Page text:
Jim Reisert: Travel

Friday, June 13

 
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Rodin Museum, Montmarte, La Samaritaine, Bateaux-Mouches

Thursday afternoon around 5:15 p.m., we arrived at the Rodin Museum only to find that they stopped admitting people at 4:45 p.m., despite what our tour book said. This was a result of the strikes, which caused the museum to close early. Since our 5-day museum passes expired on Thursday, we pleaded with the person at the entrance to let us in on Friday, as long as we promised not to use the expired pass anywhere else! When we arrived Friday morning, some brief discussion ensued over the additional writing on our passes, but ultimately we were admitted.

The museum was actually Rodin's home. There are a number of works inside, as well as an outdoor sculpture garden. Inside were works documenting his relationship with his muse and mistress, Camille Claudel. After their relationship ended, it drove her to an insane asylum, where she was confined for the last 30 years of her life. You can read a little bit about her self-destruction here.

Le Penseur (The Thinker) The Gates of Hell Ugolino and his Sons

Montmarte is the higher of the two Paris hilltops. We followed Rick Steves' tour for this one. We began by walking through a street full of souvenirs and thrift-store-priced clothing - it reminded us of Filene's Basement. Instead of walking up a gazillion steps, we rode the Montmartre Funicular which takes you to the top of the hill where Sacré Coeur stands.

Sacré Coeur

Behind the church can be found the only remaining vineyard in Paris.

Montmartre Vineyard

The Cabaret Lapin Agile ("agile rabbit") is just down the street from the vineyard. On the left, you can see the fading poster of the rabbit jumping out of a saucepan, with a bottle of wine in his hands (paws?). In 1997, Steve Martin wrote a book Picasso at the Lapin Agile and Other Plays, and the play Picasso at the Lapin Agile was performed in theatres around the country.

Au Lapin Agile Cabaret

Rick's tour took us past Renoir's house, into a park and past the now burned-out studio where Picasso used to work. Carol was getting tired and we decided to split up at this point, agreeing to meet at La Samaritaine. I walked her downhill to the area where the Metro stop was supposed to be, then headed back uphill to the boulangerie to resume the tour, which of course continued downhill from Picasso's studio - I had walked back uphill for nothing (well, I did go into the boulangerie to buy a Perrier). So back downhill, past Picasso's studio (in case I had forgotten where it was the first two times), and I finally reached Van Gough's former place.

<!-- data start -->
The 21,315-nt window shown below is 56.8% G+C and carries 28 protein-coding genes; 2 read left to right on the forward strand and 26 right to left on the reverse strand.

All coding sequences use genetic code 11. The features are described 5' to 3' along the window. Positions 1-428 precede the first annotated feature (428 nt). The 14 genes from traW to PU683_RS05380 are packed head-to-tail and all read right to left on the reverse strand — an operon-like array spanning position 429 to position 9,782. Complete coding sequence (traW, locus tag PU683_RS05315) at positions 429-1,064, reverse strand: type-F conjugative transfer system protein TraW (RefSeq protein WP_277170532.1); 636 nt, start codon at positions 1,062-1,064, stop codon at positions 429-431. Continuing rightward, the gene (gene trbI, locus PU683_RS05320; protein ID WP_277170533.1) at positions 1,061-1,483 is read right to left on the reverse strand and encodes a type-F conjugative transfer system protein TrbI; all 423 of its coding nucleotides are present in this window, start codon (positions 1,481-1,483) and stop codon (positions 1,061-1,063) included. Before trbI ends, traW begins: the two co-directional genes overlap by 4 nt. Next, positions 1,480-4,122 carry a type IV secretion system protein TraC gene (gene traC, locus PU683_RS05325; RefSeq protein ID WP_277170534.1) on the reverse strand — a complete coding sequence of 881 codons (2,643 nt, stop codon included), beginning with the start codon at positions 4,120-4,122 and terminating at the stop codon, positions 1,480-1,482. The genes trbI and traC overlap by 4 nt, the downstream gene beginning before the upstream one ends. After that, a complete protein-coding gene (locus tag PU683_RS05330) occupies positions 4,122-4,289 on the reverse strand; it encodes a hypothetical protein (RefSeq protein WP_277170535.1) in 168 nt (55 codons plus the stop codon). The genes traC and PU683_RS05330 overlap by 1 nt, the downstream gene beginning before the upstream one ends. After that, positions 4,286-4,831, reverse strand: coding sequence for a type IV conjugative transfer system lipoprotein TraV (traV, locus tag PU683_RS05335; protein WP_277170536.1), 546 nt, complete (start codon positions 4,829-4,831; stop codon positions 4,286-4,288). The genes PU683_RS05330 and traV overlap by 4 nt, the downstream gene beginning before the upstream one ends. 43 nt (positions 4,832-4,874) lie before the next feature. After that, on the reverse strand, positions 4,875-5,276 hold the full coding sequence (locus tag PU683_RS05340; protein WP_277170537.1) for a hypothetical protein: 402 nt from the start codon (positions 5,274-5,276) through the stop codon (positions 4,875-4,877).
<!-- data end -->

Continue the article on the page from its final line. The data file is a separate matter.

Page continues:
Van Gough's Place

There are only two windmills left on Montmartre. One is at Le Moulin Galette (on the left) and the other is of course Moulin Rouge (on the right).

Le Moulin Galette Moulin Rouge

After finishing the walk (I avoided the seediness of (?) street), I met up with Carol at La Samaritaine, one of the two major department stores in Paris. Since she had a hard time finding the Metro station near Montmartre (it wasn't where the map said it was), we ended up arriving only a few minutes apart. It was nice that the Font Nord Metro stop sends people directly into La Samaritaine (just like Filene's Basement, hmmm...). We arrived at the rooftop cafe about 45 minutes before closing (sound familiar)? The upper terrace was closed, so the only way to get a "view from the top" was to eat something! Carol and I did a little gift shopping here, including visiting their "Pet Shop" (don't the French have a real French word for this?) where we got some more toys for Toonces and Timmy. We found this store much more "accessible" than Printemps, and are glad we went there second.

Paris, from roof of La Samaritaine

This Palais restaurant is located in the northeast corner of the (?). There is a fountain that has several sculptures of, shall we say, Rubenesque ladies in their bathing suits, dancing in the water. The restaurant terrace was full ("Complete") so we ate inside. Several potential diners left in a huff when they couldn't get terrace seating. At a nearby table, a woman, her husband and their dog dined. Yes, people do indeed take their dogs everywhere in Paris, even to the point that restaurants have water dishes for their four-legged customers. The dog was very curious about the wine storage around the corner. He sat up on the table several times. We didn't have any problems with this, since our cats tend to do the same thing sometimes.

To close out the evening, we took an hour-long Seine boat cruise with Bateaux-Mouches. We boarded the 11 p.m. cruise (as it turns out, the last one for the evening). We sailed up (down?) river and turned around at Ile St. Louis. We continued down (up?) river and turned around at the Statue of Liberty. Paris truly is the "City of Lights". We saw lots of people lining the shores of the Seine - musicians, dancers, one fire juggler, people just hanging out (and two people who mooned us!).

 

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